Political and intellectual bureaucrats show depression, passivity and perplexity in their actions and in their statements and even more so in theoretical reflections to explain how realistic, reasonable as well as intellectually and even morally warranted it is to base state policies on weakness and cowardice. And decline in courage is ironically emphasized by occasional explosions of anger and inflexibility on the part of the same bureaucrats when dealing with weak governments and weak countries, not supported by anyone, or with currents which cannot offer any resistance. But they get tongue-tied and paralyzed when they deal with powerful governments and threatening forces, with aggressors and international terrorists.

    Should one point out that from ancient times decline in courage has been considered the beginning of the end?

  3. Fr. Hans Jacobse :

    Solzhenitsyn believed in enduring and transformative power of truth. He proved it too, when at great odds he courageously wrote the Gulags, which decimated the Marxist establishment.

    So much of what he wrote is worth rereading because, like all things true, it’s true forever. One essay in particular is Live Not by Lies (originally published as Samizdat) where he chastened and exhorted fellow Russians during the great Soviet oppression:

    So in our timidity, let each of us make a choice: Whether consciously, to remain a servant of falsehood–of course, it is not out of inclination, but to feed one’s family, that one raises his children in the spirit of lies–or to shrug off the lies and become an honest man worthy of respect both by one’s children and contemporaries.

    And from that day onward he:

    • Will not henceforth write, sign, or print in any way a single phrase which in his opinion distorts the truth.
    • Will utter such a phrase neither in private conversation not in the presence of many people, neither on his own behalf not at the prompting of someone else, either in the role of agitator, teacher, educator, not in a theatrical role.
    • Will not depict, foster or broadcast a single idea which he can only see is false or a distortion of the truth whether it be in painting, sculpture, photography, technical science, or music.
    • Will not cite out of context, either orally or written, a single quotation so as to please someone, to feather his own nest, to achieve success in his work, if he does not share completely the idea which is quoted, or if it does not accurately reflect the matter at issue.
    • Will not allow himself to be compelled to attend demonstrations or meetings if they are contrary to his desire or will, will neither take into hand not raise into the air a poster or slogan which he does not completely accept.
    • Will not raise his hand to vote for a proposal with which he does not sincerely sympathize, will vote neither openly nor secretly for a person whom he considers unworthy or of doubtful abilities.
    • Will not allow himself to be dragged to a meeting where there can be expected a forced or distorted discussion of a question. Will immediately talk out of a meeting, session, lecture, performance or film showing if he hears a speaker tell lies, or purvey ideological nonsense or shameless propaganda.
    • Will not subscribe to or buy a newspaper or magazine in which information is distorted and primary facts are concealed. Of course we have not listed all of the possible and necessary deviations from falsehood. But a person who purifies himself will easily distinguish other instances with his purified outlook.

    No, it will not be the same for everybody at first. Some, at first, will lose their jobs. For young people who want to live with truth, this will, in the beginning, complicate their young lives very much, because the required recitations are stuffed with lies, and it is necessary to make a choice.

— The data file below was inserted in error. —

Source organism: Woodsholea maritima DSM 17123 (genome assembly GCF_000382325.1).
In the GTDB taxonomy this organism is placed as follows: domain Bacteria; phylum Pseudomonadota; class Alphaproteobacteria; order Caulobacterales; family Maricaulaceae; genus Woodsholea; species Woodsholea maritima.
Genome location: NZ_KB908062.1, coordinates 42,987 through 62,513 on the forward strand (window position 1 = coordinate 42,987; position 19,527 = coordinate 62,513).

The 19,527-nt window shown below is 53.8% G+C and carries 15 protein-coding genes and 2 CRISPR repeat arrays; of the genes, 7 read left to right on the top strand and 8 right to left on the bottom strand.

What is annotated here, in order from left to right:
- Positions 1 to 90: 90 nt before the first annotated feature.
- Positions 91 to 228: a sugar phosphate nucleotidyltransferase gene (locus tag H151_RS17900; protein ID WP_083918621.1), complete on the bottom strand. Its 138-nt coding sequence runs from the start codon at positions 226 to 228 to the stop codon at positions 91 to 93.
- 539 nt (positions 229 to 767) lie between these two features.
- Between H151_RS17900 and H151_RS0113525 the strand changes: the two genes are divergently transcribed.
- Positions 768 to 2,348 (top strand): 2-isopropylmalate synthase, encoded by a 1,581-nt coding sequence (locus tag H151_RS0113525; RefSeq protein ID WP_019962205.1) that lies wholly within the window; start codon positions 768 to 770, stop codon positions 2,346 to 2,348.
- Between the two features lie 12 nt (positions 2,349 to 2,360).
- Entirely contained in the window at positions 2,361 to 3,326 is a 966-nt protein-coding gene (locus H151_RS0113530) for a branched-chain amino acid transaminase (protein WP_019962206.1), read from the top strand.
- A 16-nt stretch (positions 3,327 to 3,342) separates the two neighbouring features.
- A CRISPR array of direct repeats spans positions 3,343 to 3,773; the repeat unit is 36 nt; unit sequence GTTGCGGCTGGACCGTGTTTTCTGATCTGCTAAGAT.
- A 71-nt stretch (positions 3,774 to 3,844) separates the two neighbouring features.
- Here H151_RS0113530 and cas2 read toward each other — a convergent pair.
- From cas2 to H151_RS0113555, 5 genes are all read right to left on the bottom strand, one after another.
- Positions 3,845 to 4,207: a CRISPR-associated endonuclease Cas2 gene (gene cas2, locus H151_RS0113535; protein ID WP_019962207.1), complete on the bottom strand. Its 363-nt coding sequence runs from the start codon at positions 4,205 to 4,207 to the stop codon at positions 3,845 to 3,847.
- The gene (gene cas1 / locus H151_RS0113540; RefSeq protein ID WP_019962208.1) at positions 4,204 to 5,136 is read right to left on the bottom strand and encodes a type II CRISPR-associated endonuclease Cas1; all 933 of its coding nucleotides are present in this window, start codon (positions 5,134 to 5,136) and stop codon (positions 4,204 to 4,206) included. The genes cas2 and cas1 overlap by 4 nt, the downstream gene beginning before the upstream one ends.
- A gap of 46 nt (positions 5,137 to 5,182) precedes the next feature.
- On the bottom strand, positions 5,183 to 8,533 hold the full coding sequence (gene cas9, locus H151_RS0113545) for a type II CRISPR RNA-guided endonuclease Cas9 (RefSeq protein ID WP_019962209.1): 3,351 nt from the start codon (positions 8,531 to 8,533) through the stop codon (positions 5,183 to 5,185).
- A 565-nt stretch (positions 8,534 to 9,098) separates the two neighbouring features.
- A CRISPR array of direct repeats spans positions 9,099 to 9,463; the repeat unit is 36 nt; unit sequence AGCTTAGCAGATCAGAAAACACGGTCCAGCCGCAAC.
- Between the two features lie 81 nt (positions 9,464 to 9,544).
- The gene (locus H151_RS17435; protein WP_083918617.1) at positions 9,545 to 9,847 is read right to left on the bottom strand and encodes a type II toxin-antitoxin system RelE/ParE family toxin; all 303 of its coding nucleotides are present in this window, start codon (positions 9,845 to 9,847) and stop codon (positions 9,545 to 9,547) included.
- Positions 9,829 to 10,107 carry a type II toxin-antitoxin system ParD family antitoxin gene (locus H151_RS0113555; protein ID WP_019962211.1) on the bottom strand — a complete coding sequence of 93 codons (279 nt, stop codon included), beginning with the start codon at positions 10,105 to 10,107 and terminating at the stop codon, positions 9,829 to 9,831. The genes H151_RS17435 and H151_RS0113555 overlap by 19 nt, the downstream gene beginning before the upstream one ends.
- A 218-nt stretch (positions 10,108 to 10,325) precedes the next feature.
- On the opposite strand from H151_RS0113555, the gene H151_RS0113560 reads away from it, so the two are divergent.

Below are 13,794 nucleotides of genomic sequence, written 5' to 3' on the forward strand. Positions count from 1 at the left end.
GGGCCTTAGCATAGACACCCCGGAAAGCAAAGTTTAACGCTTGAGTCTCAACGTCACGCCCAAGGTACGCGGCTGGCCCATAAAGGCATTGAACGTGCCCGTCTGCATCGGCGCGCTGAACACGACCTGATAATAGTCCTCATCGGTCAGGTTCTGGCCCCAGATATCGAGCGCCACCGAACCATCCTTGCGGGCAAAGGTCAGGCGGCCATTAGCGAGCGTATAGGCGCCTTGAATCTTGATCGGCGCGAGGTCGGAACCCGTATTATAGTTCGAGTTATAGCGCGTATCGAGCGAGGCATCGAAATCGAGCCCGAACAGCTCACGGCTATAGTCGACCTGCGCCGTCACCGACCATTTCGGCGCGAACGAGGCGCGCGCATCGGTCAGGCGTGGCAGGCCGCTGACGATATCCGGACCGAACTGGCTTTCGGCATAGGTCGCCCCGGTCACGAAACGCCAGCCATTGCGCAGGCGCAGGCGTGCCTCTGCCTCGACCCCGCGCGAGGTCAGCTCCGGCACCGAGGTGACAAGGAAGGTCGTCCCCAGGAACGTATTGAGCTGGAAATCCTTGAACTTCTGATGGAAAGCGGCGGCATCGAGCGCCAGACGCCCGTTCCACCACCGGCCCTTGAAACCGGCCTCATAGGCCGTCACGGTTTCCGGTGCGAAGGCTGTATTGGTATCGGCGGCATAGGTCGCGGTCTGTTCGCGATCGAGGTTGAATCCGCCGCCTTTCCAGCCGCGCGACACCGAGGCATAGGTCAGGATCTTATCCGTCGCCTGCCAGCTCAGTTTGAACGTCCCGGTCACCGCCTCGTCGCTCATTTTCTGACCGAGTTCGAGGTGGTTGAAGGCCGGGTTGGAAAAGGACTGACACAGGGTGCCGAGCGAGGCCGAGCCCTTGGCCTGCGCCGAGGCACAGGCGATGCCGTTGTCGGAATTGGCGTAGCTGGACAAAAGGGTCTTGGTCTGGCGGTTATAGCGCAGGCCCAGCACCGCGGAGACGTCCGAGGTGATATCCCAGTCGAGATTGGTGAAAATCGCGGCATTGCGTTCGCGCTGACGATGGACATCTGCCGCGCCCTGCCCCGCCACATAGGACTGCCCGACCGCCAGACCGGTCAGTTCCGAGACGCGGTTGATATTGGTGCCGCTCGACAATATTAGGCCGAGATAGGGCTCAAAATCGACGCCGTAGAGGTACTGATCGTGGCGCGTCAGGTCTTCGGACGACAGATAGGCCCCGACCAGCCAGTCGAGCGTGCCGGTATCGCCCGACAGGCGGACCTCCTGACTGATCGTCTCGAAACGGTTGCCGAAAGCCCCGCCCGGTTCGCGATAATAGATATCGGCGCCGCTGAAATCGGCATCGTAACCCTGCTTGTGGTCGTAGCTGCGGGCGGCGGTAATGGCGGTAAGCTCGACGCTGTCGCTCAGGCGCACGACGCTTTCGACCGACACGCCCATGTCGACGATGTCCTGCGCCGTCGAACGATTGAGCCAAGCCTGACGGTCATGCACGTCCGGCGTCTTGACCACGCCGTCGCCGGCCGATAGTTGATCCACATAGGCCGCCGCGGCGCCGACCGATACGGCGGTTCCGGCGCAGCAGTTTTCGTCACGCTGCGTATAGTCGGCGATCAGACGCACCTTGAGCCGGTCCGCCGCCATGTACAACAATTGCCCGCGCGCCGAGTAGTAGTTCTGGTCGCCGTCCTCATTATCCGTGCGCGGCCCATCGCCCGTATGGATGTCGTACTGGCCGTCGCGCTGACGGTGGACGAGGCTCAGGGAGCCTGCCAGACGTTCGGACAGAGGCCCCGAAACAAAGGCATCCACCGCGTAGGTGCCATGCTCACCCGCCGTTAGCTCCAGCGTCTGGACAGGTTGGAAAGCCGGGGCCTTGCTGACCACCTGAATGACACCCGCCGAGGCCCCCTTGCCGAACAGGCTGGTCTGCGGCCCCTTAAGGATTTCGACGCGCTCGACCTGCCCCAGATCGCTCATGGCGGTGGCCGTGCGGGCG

But there are no loopholes for anybody who wants to be honest. On any given day any one of us will be confronted with at least one of the above-mentioned choices even in the most secure of the technical sciences. Either truth or falsehood: Toward spiritual independence or toward spiritual servitude.

    Spiritual independence or spiritual servitude. What greater call to freedom is there?

    On a personal note, I owe Solzhenitsyn a lot. When I was younger and first becoming aware of the larger world, “One Day in Life of Ivan Denisovich” had just been published in the West. I can’t say I understood what all the fuss was about, but I did understand that I needed to understand it. And so I started watching this man named Solzhenitsyn. A few years later the very first performance of the play was scheduled at the Guthrie Theater in Minneapolis. I remember cajoling my dad for the car and I went and saw it. I must have been sixteen at the time and went alone. I still remember it.

    I remember too when the Harvard Address (A World Split Apart) was first published. I still have the original newspaper reprint of the speech. Again, it was like the play — I knew something here needed to be understood and in due course I might understand it.

    A few years later I stumbled across the speech again at college. By that time I had figured a few things out and was astonished at the spiritual depth of Solzhenitsyn’s critique of the West — something I did not comprehend when I was younger. It led me to Orthodox Christianity.

    I will always admire Alexander Solzhenitsyn for his moral courage. He stared brutal tyranny in the face and through the power of a word spoken in truth ultimately defeated it. It was not without cost. He was exiled for twenty years as punishment. Truth always exacts a price — Christians call it bearing your cross. But because Solzhenitsyn bore his, millions were freed.

    May his memory be eternal.

  4. I remember reading all of his Gulag volumes, not once but several times. They struck a moral cord within me that I thoroughly admire. Here is a man who knows right and wrong, holds to what is right and resists the wrong. I also noticed that he clearly favoured the Christian, courageously suffering for conscience sake as opposed to the self-justifying ideologues who thought that they were the only “innocent” ones in prison….”and maybe you, too.”

    I was not surprised when he lashed out at western liberals for their moral decadence. They reacted as if he owed them something! I would like to see more men and women stand up for what is right and against that which is wrong.

    Many worldly folk would say, “Who is to say what is right or wrong or who are you to impose your view of what is right on me?”

    God Almighty has already determined what is right and wrong. A human being can only choose to do what is right or what is wrong.